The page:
Elderly To Suffer As Medical Practices Shut Down
Doctors Reject Medicare Patients As The Economy & Regulations Force Bankruptcy & Closure
By Dell Hill
your blessings” is always good advice. Today, I’m doing just that over
the blessing of finding a personal physician who accepted me as a
patient, despite the fact that payment for my medical services is
exclusively through Medicare and Medicaid. Most doctors are simply not
taking Medicare/Medicaid patients because to do so could speed up the
process of going broke.
recently spoke with the senior partner of the medical service that
accepted me as a patient. For obvious reasons, I won’t identify him or
his office, but suffice to say, he’s been in a highly respected practice
for over 25 years and - along with his partner - runs a medical
facility with five additional MD’s.
were lucky”, he said with a smile. “You were still listed in our
database as having been a patient before you moved to Texas and, now
that you’ve returned, you’re still on our list. When I saw your request
I recognized the name and approved you. Otherwise, you’d probably
still be looking (for a doctor)”.
why is this happening? Why are medical doctors closing up shop, filing
for bankruptcy, and not accepting Medicare/Medicaid patients? I wanted
to know, so I asked.
answer surprised me. I’ve never thought of doctors as being poor or
“going broke”. In fact, the opposite is true. I’ve always thought of
doctors as being well-to-do - rich, even. And then I saw this piece
posted by CNN Money and it all started to make much more sense.
NEW YORK (CNNMoney) — Doctors in America are harboring an embarrassing secret: Many of them are going broke.
quiet reality, which is spreading nationwide, is claiming a wide range
of casualties, including family physicians, cardiologists and
watchers say the trend is worrisome. Half of all doctors in the nation
operate a private practice. So if a cash crunch forces the death of an
independent practice, it robs a community of a vital health care
lot of independent practices are starting to see serious financial
issues,” said Marc Lion, CEO of Lion & Company CPAs, LLC, which
advises independent doctor practices about their finances.
list shrinking insurance reimbursements, changing regulations, rising
business and drug costs among the factors preventing them from keeping
their practices afloat. But some experts counter that doctors’ lack of
business acumen is also to blame.
to make payroll: Dr. William Pentz, 47, a cardiologist with a
Philadelphia private practice, and his partners had to tap into their
personal assets to make payroll for employees last year. “And we still
barely made payroll last paycheck,” he said. “Many of us are also
skimping on our own pay.”
said recent steep 35% to 40% cuts in Medicare reimbursements for key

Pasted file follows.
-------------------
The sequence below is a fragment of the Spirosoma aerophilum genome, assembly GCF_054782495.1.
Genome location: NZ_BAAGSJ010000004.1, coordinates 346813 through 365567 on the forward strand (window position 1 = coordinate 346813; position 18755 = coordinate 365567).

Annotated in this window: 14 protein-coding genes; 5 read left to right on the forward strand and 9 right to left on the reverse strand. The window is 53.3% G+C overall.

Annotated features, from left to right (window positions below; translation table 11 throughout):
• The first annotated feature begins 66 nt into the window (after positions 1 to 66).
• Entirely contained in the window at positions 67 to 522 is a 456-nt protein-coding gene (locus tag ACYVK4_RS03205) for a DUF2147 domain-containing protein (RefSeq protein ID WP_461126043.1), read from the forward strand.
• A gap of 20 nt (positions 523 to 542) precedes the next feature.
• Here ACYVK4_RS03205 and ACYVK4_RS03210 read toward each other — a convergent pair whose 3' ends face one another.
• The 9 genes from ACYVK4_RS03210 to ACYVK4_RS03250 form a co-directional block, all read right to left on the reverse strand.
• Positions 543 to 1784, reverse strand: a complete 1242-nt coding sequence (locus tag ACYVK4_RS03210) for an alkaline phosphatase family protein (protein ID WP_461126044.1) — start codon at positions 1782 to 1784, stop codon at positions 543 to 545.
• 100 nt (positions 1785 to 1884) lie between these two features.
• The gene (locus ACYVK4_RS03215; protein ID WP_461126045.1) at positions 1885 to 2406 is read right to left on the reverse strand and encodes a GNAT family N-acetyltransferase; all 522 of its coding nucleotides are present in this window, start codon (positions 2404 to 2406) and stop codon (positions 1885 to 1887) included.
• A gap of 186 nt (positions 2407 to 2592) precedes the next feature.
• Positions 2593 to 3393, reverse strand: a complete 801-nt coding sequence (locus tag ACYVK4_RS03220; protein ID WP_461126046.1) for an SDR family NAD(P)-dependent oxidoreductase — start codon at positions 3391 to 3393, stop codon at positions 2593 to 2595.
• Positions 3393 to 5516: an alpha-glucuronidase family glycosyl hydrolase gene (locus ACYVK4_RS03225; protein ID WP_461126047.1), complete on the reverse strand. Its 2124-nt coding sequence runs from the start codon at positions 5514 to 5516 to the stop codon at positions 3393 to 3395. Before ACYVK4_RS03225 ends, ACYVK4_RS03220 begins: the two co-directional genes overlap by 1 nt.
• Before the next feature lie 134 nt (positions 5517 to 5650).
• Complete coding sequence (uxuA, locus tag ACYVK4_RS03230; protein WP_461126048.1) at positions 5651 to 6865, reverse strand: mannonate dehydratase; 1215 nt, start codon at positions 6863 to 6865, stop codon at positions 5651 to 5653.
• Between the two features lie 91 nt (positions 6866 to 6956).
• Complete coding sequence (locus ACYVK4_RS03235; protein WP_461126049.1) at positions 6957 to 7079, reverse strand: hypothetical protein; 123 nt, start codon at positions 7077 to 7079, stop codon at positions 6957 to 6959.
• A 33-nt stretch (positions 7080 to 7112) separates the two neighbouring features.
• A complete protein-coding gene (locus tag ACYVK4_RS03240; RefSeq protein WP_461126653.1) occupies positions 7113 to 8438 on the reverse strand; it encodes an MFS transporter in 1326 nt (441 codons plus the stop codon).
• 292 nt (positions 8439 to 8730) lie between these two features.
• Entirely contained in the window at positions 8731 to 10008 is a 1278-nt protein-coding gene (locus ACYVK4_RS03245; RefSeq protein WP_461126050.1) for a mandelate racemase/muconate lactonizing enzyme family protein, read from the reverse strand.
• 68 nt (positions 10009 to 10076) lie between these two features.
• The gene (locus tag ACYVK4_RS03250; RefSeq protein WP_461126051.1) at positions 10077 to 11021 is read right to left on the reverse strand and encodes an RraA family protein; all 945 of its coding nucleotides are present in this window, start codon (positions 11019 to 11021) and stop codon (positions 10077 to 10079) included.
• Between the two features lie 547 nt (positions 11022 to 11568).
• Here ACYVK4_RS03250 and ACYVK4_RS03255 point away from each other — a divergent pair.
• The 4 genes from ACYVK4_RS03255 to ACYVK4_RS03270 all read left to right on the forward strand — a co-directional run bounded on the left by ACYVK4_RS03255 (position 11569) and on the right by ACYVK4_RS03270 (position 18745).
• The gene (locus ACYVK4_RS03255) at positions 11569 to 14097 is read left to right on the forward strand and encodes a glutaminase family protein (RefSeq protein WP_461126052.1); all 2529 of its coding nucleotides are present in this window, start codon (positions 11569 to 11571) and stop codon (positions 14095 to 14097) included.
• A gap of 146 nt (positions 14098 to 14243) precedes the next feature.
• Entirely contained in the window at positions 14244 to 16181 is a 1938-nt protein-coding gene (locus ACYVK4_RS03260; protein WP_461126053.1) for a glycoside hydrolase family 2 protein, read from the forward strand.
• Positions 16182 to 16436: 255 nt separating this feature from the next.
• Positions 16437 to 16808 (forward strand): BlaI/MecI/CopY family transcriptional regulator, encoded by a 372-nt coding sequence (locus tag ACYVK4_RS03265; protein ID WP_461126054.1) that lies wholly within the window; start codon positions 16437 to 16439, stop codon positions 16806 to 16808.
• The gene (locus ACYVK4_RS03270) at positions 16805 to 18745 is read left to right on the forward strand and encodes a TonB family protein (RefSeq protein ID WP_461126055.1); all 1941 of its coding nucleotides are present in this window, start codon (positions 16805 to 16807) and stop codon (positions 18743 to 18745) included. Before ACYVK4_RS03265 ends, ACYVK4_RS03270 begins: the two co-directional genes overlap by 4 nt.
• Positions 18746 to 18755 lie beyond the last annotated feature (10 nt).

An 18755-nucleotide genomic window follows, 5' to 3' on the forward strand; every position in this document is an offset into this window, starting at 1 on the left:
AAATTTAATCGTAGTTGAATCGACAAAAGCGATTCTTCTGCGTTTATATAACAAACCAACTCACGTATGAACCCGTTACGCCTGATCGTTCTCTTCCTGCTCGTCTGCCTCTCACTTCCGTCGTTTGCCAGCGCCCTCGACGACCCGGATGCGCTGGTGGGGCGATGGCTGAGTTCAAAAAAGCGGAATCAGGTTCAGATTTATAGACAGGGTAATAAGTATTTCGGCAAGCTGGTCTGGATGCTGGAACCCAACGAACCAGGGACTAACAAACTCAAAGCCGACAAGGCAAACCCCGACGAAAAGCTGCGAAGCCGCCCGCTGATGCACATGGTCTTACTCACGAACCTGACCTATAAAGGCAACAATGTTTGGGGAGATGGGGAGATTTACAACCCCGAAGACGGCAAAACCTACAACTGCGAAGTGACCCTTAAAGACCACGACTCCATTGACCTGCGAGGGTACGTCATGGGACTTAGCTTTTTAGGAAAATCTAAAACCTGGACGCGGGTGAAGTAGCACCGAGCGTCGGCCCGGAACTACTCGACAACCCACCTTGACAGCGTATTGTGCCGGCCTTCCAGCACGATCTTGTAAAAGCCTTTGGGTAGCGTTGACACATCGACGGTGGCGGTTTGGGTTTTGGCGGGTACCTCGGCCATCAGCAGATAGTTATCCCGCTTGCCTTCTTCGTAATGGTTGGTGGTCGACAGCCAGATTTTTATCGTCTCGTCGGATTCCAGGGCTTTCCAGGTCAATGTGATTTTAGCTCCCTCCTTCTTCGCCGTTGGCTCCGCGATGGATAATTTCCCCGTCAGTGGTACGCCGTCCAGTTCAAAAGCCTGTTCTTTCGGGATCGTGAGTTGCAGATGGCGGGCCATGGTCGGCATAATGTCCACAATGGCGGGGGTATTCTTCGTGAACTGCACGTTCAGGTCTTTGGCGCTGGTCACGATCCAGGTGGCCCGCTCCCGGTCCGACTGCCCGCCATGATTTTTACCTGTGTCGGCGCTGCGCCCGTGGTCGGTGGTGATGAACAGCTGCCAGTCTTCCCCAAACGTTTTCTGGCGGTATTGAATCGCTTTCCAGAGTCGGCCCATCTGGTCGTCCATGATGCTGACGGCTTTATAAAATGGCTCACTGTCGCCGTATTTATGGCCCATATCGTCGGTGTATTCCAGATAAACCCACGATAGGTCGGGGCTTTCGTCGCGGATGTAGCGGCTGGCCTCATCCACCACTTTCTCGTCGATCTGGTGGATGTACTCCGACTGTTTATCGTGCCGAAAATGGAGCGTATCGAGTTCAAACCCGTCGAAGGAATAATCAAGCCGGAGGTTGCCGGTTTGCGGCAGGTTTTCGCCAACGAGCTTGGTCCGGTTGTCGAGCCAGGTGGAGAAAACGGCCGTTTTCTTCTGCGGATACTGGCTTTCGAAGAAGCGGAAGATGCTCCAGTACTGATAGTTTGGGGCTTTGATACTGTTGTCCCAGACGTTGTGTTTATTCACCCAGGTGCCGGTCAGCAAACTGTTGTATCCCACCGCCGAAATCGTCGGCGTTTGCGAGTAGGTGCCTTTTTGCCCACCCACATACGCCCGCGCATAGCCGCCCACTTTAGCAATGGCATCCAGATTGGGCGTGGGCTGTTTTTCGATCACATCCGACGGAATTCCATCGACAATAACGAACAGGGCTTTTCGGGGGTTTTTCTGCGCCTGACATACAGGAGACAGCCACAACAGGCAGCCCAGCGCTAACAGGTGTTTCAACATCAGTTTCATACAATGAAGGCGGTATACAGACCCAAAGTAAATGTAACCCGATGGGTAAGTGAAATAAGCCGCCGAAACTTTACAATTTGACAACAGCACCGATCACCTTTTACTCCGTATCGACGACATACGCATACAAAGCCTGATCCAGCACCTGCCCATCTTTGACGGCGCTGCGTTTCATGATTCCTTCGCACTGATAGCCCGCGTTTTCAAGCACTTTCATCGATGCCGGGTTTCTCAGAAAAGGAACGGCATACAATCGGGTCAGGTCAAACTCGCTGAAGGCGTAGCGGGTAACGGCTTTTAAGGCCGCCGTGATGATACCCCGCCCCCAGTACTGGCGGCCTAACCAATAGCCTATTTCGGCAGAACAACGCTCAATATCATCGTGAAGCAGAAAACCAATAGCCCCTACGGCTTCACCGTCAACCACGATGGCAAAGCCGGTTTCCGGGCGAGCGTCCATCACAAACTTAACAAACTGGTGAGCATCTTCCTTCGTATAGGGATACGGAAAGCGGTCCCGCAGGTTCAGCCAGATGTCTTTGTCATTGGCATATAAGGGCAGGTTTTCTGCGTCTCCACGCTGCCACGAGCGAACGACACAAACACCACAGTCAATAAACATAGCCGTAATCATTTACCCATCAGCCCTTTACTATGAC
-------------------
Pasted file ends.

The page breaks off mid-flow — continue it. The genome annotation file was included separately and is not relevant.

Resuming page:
cardiovascular services, such as stress tests and echocardiograms, have
taken a substantial toll on revenue.
“Our total revenue was down about 9% last year compared to 2010,” he said.
“These cuts have destabilized private cardiology practices,” he said.
third of our patients are on Medicare. So these Medicare cuts are by
far the biggest factor. Private insurers follow Medicare rates. So
those reimbursements are going down as well.”
is thinking about an out. “If this continues, I might seriously
consider leaving medicine,” he said. “I can’t keep working this way.”
Also on his mind, the impending 27.4% Medicare pay cut for doctors. “If that goes through, it will put us under,” he said.
law requires that Medicare reimbursement rates be adjusted annually
based on a formula tied to the health of the economy. That law says
rates should be cut every year to keep Medicare financially sound.
Congress has blocked those cuts from happening 13 times over the past
decade, most recently on Dec. 23 with a two-month temporary “patch,”
this dilemma continues to haunt doctors every year.
Donegan, senior executive with a hospital cancer center in Newport
Beach, Calif., is well aware of physicians’ financial woes.
are too proud to admit that they are on the verge of bankruptcy,” she
said. “These physicians see no way out of the downward spiral of
reimbursement, escalating costs of treating patients and insurance
companies deciding when and how much they will pay them.”
Read the entire CNN report by clicking here.
Dell’s Bottom Line:
in a nutshell, is exactly what my personal physician told me just a few
days ago. He operates a private practice and his costs of operation
continue to go up while his income for medical services continues to go
down. As he said, “I’d be much better off if I just closed this entire
office down and went back to a ‘one horse’ practice.” Meaning open a
much smaller office and screen out all Medicare/Medicaid patients.
“But, if I did that, I’d be leaving about a thousand people without any
primary care physician and I just can’t do that. This is a small
community, by comparison. These patients are my friends and neighbors.
I can’t just leave them without medical service”.
- when I turned 65 and became eligible for Medicare and Medicaid - I
was indeed fortunate that my long-time primary care giver allowed me
back into his medical practice as a patient, even though he knew that he
was going to lose money by doing so. Now I just have to hope and pray
his practice doesn’t suffer the same serious financial woes of the
doctors identified in the CNN report and he’s forced to shut down.
live in a very rural area and the loss of such a service would be
devastating, to say the least. Thanks to his service, I now see better,
hear better, and will be undergoing a medical procedure for the removal
of another kidney stone very soon. Most especially, at my age, I hate
to think of what life would be like without having a doctor available.